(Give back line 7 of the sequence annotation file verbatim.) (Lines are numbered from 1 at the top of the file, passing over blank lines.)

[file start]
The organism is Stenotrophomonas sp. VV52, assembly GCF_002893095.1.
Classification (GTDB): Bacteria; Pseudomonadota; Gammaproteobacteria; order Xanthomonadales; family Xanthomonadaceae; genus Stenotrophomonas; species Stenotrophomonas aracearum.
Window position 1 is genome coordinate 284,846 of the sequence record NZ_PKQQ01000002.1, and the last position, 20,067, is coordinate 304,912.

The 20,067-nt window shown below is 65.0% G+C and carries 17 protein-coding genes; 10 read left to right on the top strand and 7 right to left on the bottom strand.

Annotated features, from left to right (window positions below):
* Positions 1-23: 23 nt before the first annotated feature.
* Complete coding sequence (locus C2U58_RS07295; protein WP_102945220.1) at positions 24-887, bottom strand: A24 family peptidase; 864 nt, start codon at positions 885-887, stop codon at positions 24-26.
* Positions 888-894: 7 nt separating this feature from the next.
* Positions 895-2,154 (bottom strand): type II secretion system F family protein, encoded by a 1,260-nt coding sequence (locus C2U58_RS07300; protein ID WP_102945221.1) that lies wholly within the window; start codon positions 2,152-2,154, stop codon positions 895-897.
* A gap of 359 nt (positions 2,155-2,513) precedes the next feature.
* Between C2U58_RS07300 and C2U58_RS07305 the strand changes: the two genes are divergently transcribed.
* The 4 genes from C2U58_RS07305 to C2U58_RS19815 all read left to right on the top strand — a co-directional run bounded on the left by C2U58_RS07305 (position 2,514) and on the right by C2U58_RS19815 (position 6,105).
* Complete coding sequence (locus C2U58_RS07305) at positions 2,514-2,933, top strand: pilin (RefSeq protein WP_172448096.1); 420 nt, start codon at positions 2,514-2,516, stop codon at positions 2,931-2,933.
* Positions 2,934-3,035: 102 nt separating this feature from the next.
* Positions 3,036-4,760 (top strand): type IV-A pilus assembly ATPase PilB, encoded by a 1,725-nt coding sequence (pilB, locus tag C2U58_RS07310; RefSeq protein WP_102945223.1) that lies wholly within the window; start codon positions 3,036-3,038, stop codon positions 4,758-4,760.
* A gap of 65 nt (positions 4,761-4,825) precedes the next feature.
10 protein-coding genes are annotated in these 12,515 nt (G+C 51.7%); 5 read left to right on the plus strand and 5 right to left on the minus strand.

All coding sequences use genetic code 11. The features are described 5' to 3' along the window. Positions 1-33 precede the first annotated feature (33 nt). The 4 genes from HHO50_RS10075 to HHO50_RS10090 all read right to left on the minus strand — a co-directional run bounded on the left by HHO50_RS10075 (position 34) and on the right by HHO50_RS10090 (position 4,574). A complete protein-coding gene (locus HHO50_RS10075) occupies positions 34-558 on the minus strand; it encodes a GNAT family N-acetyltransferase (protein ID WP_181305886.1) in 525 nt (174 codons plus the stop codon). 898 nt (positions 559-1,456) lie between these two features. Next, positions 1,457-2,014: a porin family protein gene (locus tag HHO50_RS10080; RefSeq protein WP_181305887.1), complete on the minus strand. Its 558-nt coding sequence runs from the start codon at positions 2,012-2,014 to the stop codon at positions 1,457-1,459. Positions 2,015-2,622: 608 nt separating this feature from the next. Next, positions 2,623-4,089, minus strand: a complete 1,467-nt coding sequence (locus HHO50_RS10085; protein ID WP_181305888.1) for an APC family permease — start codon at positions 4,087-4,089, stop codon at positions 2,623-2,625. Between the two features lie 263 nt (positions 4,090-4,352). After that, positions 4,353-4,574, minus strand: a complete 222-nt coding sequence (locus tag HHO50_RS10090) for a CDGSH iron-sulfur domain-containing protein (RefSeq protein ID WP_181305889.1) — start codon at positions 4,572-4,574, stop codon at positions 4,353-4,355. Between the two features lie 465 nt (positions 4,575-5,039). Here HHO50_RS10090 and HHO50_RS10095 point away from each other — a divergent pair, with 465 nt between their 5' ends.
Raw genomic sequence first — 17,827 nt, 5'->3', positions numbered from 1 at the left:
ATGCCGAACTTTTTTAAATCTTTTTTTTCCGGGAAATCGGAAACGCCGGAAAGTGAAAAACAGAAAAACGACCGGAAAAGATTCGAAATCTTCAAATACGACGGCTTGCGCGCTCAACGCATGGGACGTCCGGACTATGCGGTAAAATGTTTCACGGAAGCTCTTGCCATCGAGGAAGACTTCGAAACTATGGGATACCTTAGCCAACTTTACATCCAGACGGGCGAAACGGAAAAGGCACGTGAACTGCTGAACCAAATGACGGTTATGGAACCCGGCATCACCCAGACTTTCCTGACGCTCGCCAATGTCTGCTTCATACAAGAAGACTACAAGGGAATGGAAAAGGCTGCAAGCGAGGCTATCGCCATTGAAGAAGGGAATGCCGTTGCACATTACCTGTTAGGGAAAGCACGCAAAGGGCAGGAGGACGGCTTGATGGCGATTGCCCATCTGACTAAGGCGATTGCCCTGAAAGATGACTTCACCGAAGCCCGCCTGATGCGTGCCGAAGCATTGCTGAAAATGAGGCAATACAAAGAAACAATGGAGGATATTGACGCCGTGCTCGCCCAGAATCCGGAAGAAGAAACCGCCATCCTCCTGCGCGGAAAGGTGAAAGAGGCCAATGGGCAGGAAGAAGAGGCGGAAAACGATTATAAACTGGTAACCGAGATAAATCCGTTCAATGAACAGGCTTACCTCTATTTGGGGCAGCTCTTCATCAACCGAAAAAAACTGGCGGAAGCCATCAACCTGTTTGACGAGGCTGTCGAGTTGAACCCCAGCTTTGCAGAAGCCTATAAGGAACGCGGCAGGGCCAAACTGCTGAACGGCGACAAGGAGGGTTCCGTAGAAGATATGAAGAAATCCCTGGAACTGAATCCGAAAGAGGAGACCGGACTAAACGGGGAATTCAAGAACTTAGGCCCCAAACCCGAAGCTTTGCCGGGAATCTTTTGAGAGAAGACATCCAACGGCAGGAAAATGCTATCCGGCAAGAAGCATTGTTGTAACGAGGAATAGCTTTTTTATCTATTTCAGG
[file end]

* Complete coding sequence (locus C2U58_RS07295; protein WP_102945220.1) at positions 24-887, bottom strand: A24 family peptidase; 864 nt, start codon at positions 885-887, stop codon at positions 24-26.